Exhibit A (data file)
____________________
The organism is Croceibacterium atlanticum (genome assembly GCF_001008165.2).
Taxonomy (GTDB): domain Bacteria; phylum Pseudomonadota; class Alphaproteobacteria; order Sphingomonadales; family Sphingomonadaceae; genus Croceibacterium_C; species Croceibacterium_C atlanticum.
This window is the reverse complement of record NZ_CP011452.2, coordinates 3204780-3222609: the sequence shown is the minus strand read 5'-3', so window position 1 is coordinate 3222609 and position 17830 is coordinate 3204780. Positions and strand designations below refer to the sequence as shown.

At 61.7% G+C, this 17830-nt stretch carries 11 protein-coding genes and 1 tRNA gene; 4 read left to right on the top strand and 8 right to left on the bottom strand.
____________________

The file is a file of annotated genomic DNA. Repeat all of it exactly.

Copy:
The organism is Croceibacterium atlanticum (genome assembly GCF_001008165.2).
Taxonomy (GTDB): domain Bacteria; phylum Pseudomonadota; class Alphaproteobacteria; order Sphingomonadales; family Sphingomonadaceae; genus Croceibacterium_C; species Croceibacterium_C atlanticum.
This window is the reverse complement of record NZ_CP011452.2, coordinates 3204780-3222609: the sequence shown is the minus strand read 5'-3', so window position 1 is coordinate 3222609 and position 17830 is coordinate 3204780. Positions and strand designations below refer to the sequence as shown.

At 61.7% G+C, this 17830-nt stretch carries 11 protein-coding genes and 1 tRNA gene; 4 read left to right on the top strand and 8 right to left on the bottom strand.